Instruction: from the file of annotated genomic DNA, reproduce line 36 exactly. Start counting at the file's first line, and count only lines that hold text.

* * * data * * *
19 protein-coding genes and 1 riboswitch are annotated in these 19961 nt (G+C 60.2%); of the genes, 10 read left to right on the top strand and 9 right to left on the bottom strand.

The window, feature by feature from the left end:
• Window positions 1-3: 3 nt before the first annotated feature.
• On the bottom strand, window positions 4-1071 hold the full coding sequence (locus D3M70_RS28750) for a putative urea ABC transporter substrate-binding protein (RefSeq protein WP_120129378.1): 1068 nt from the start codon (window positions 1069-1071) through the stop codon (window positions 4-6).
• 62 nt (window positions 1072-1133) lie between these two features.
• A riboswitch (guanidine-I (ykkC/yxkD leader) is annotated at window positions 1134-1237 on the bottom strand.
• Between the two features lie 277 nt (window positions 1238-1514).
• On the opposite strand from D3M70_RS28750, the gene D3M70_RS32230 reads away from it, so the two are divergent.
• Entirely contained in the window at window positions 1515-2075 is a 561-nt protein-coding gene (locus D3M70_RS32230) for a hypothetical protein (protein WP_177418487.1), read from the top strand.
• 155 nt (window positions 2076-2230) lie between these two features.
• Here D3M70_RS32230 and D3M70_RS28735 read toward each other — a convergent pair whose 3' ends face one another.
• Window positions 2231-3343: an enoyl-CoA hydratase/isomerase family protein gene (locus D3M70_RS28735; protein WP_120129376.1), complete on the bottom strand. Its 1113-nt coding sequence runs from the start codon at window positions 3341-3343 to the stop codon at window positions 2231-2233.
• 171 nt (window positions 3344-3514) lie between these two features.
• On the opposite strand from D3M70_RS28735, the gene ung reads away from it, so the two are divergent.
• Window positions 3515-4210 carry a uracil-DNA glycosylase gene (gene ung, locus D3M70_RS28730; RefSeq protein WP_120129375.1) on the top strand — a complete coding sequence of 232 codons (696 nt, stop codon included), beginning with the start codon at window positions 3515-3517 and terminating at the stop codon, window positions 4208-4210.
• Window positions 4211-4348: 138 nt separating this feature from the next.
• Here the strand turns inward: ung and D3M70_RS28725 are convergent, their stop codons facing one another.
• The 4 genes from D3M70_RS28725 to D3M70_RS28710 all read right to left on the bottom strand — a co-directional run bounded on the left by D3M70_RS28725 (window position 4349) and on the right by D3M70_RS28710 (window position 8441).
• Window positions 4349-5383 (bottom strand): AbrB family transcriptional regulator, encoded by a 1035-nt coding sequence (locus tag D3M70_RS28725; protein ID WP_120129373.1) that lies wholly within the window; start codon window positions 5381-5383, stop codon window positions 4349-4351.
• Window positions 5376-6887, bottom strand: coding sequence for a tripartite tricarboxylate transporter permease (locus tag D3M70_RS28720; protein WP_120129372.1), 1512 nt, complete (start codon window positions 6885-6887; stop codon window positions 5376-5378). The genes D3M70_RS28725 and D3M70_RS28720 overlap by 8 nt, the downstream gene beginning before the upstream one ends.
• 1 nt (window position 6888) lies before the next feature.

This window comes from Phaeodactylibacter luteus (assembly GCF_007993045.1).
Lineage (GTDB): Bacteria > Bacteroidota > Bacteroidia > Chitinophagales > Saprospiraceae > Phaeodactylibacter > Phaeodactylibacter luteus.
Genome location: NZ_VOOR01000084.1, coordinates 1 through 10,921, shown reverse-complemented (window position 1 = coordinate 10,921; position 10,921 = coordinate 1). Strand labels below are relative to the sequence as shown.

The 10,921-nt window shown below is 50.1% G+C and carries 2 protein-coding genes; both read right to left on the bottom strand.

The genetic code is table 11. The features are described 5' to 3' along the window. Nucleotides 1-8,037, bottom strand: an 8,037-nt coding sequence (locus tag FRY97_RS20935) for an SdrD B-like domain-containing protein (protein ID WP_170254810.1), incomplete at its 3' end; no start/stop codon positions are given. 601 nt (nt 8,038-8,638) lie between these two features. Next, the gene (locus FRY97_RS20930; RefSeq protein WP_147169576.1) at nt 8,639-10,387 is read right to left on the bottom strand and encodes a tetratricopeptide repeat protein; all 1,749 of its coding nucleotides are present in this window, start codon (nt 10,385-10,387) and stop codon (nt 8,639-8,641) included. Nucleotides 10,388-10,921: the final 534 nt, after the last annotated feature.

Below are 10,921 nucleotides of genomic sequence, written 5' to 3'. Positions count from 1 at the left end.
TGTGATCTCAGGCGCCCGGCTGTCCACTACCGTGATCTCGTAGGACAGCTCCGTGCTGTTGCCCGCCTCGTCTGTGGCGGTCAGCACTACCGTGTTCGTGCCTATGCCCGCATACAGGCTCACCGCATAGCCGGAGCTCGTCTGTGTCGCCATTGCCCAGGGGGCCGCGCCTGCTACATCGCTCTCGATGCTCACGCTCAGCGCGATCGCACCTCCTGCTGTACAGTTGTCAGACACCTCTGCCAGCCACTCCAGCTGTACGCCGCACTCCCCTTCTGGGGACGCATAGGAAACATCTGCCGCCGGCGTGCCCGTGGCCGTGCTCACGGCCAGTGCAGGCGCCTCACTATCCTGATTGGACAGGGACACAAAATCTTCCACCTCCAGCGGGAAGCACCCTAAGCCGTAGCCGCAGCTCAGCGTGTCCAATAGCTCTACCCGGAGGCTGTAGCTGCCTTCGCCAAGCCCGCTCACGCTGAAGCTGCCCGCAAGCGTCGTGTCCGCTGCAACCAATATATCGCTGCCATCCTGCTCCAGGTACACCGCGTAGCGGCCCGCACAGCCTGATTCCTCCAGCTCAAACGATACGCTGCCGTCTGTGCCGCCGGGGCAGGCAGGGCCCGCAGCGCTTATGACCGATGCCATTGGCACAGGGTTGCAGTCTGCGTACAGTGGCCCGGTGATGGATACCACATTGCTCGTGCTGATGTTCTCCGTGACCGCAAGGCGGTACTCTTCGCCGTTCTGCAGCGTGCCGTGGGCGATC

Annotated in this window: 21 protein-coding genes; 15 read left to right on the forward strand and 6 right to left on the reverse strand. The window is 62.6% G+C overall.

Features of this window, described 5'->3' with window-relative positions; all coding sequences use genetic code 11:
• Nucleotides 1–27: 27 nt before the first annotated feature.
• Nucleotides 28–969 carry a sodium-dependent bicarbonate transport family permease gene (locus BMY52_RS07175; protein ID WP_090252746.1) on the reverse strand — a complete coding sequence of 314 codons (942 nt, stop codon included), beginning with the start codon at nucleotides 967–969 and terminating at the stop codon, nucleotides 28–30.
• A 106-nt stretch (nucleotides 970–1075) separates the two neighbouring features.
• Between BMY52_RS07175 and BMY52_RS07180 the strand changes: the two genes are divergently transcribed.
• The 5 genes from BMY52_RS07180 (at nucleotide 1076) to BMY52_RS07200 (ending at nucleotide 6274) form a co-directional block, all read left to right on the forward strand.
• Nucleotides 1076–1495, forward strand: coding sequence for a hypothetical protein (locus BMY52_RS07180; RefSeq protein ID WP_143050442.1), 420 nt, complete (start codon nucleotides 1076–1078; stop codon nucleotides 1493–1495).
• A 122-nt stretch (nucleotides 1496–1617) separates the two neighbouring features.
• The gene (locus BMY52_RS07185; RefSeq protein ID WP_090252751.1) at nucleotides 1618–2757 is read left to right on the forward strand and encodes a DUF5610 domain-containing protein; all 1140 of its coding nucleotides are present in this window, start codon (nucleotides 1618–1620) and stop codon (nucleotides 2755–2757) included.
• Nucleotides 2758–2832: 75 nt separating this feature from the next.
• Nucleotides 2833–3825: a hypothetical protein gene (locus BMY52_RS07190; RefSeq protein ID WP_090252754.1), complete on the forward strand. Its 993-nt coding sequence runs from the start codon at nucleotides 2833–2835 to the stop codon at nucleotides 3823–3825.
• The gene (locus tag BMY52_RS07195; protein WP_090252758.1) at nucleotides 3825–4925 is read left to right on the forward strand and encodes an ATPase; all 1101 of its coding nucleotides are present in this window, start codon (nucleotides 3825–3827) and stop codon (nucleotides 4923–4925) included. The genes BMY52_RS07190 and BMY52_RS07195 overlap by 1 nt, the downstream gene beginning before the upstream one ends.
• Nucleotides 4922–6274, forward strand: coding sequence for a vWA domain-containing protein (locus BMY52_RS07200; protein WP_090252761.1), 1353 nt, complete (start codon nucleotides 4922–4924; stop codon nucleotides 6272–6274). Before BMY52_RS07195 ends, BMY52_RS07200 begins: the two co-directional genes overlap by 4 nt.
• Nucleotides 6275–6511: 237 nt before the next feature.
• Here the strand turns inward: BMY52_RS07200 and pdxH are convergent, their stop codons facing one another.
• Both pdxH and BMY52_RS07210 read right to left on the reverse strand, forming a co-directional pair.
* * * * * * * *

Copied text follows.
• Nucleotides 1076–1495, forward strand: coding sequence for a hypothetical protein (locus BMY52_RS07180; RefSeq protein ID WP_143050442.1), 420 nt, complete (start codon nucleotides 1076–1078; stop codon nucleotides 1493–1495).